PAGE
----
CPP Insight's latest long-term forecast analyses four key trends that indicate how the packaging industry is set to evolve.

According to research by CPP Insights in The Future of Packaging: Long-Term Strategic Forecast to 2028, between 2021 and 2028 the global packaging market is set to expand by almost 3% per annum, reaching over $1.2 trillion.


It is clear that packaging plays a large role in the perceived value of a product and as a whole, the packaging industry really hasn’t changed too much in the past years, compared to the constant innovations made in portable technology. With all the packaging and box choices available in today’s market, it often becomes difficult to select the most appropriate packaging solution for your product. Let’s take a look at some of the different types of packaging options you can use to enhance your product & customer experience!

The global market for online retailing continues to grow rapidly, driven by penetration of the Internet and smartphones. Consumers are increasingly buying more goods online. This will continue to increase through to 2028 and will see an elevated demand for packaging solutions – especially corrugated board formats – that can safely ship goods through the more complex distribution channels.

More people are consuming products such as food, beverages, pharmaceuticals on the go. This is increasing demand for packaging solutions that are convenient and portable, with the flexible plastics sector one main beneficiary.

In line with the move to single-person living, more consumers – especially younger age groups – are inclined to go shopping for groceries more frequently, in smaller quantities. This has driven growth within convenience store retailing, as well as boosting demand for more convenient, smaller size formats.

Consumers are taking a greater interest in their own health matters, leading to healthier lifestyles. Therefore this is boosting demand for packaged goods, such as healthy foods and beverages (e.g. gluten-free, organic/natural, portion-controlled) alongside non-prescription medicines and nutritional supplements.

Brand owner trends

The internationalization of many brands within the fast-moving consumer goods industry continues to rise, as companies seek out new high-growth sectors and markets. Increased exposure to westernized lifestyles will accelerate this process in key growth economies through to 2028.

E-commerce and the globalization of international trade are also stimulating demand among brand owners for components, like RFID labels and smart tags, to protect against counterfeit goods, and enable better monitoring of their distribution.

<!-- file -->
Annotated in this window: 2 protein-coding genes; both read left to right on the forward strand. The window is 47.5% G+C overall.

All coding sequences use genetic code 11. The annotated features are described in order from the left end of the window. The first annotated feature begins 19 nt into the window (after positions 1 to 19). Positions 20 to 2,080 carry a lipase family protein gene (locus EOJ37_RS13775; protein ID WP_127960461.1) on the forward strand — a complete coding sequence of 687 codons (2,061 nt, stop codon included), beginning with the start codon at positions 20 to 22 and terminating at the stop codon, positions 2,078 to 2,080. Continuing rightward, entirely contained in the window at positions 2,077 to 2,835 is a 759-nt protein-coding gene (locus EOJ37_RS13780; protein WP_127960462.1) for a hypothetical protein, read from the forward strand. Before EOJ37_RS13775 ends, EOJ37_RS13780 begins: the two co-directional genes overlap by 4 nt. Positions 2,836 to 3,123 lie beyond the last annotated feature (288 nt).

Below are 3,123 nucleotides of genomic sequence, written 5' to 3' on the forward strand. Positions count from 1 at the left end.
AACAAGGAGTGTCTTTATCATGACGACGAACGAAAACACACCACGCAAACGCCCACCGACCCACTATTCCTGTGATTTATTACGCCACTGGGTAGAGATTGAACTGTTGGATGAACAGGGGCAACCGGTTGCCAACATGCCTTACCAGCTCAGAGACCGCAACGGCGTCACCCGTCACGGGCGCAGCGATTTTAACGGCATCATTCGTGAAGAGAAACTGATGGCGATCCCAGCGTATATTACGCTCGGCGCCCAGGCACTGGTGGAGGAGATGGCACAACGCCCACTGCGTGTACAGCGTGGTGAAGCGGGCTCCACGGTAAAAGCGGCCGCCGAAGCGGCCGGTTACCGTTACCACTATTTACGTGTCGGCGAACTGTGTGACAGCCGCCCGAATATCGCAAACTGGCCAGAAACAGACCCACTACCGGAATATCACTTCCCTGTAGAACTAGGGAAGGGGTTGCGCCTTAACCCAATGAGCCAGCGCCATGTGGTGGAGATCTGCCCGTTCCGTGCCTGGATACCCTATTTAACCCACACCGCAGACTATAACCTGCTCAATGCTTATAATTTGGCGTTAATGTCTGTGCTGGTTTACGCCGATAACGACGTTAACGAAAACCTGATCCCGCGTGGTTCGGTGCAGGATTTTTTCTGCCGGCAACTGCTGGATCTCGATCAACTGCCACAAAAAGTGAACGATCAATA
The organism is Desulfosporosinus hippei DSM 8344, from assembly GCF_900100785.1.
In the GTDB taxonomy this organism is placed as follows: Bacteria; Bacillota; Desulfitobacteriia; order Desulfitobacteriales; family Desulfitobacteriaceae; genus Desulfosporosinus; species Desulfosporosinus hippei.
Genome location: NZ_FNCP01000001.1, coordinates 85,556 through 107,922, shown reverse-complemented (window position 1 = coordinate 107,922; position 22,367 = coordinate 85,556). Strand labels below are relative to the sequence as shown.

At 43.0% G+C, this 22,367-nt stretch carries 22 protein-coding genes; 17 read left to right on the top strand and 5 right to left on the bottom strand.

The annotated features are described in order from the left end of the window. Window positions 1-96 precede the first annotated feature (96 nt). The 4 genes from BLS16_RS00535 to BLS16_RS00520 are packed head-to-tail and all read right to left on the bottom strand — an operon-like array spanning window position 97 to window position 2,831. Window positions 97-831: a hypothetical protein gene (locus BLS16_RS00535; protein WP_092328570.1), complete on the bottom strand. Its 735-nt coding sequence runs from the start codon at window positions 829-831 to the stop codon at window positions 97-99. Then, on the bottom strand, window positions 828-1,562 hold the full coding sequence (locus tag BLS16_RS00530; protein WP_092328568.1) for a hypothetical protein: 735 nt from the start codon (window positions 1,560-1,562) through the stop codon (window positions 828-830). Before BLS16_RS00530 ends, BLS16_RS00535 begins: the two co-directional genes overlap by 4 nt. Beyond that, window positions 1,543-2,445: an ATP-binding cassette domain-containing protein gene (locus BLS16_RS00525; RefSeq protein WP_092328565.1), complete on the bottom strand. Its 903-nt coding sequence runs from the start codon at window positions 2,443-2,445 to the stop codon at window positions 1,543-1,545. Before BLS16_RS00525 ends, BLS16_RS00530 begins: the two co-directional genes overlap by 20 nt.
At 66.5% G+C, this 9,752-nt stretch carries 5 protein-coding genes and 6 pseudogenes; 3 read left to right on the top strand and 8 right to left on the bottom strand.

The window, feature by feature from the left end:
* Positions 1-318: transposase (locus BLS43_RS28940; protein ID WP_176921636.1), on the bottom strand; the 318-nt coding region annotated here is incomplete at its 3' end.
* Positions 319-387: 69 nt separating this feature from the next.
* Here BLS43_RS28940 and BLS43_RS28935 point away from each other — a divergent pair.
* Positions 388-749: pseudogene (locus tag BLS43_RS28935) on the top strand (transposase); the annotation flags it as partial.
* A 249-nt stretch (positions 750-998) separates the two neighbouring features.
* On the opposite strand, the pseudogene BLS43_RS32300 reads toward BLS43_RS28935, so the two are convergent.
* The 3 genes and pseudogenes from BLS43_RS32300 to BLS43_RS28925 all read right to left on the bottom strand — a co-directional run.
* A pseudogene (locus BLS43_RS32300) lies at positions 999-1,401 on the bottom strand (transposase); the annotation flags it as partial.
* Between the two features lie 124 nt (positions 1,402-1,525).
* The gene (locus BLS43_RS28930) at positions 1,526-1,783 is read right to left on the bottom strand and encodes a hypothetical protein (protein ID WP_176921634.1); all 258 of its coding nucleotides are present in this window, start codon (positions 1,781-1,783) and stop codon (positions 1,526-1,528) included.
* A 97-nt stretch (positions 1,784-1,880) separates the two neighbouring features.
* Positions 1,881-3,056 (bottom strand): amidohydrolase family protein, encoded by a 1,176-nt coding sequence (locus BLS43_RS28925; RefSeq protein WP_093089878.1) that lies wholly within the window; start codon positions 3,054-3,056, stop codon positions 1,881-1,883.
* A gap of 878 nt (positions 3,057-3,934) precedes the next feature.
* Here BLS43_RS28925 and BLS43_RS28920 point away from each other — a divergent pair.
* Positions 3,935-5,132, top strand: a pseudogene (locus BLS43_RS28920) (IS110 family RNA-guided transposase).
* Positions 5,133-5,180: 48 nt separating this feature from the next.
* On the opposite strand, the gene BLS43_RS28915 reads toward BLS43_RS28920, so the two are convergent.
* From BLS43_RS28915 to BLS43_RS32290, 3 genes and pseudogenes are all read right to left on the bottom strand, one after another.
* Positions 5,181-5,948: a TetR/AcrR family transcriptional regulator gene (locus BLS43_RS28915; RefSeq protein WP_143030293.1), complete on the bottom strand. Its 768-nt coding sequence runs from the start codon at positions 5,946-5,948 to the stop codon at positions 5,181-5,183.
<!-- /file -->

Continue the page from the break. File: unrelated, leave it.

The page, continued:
Industry consolidation in merger and acquisition activity in end-use sectors such as food, beverages, cosmetics, is also forecast to continue. As more brands come under the control of one owner, their packaging strategies are likely to become consolidated.

The 21st Century consumer is less brand loyal. This is simulating an interest in customized or versioned packaging and packaging solutions that can create an impact on them. Digital (inkjet and toner) printing is providing a key means to do this, with higher throughput printers dedicated for packaging substrates now seeing their first installations. This further aligns with the desire for integrated marketing, with packaging providing a gateway to link into social media.

1. Paperboard boxes

Paperboard is a paper-based material that is lightweight, yet strong. It can be easily cut and manipulated to create custom shapes and structures. These characteristics make it ideal to be used in personalized packaging. It is made by turning fibrous materials that come from wood or from recycled waste paper into pulp, and then bleaching it. Paperboard packaging comes in various grades, each suitable for different packaging requirements.

SBS (or solid bleached sulfate) paperboard can be used for packing cosmetics, medicines, milk and juice, cosmetics, frozen food, and more. Choosing kraft, or CUK (coated unbleached kraft) paperboard packaging is for those who prefer the natural and environmentally-friendly look of recycled paper, which can be used for similar packaging applications. Kraft is often seen to be less resistant to moisture, making it less suitable for food-related products, or frozen-goods packaging. With the right combination of design options, paperboard packaging can look high-end, without the high-end pricing.

2. Corrugated boxes

Corrugated boxes simply refer to what is commonly known as Cardboard. Corrugated boxes are the ones many probably consider as ‘cardboard’ as it produces the large shipping, shoe & storage boxes.  What a lot of people do not realize is that corrugated boxes also come in different types depending on the durability and strength of the box. Identifying a certain corrugated material, however, is easy. How do you determine the material? Through its corrugated medium (also known as fluting).  Identifying a corrugated material is easy. It consists of 3 layers of paper, an outside liner, an inside liner, and a corrugated medium (also known as fluting). The corrugated medium gives it strength and rigidity.

The main raw material that is used to construct the corrugated board is most recycled paper, made on large high-precision machinery known as corrugators. These types of boards can be reused and recycled again and again as a source of pulp fiber. Corrugated boards are of different types, single-faced, double-faced (single wall), twin wall, and triple wall. They can be used to make packaging with different characteristics, performances, and strengths. The board is cut and folded into different sizes and shapes to become corrugated packaging. Other applications of corrugated board packaging include retail packaging, pizza delivery boxes, small consumer goods packages, and so forth.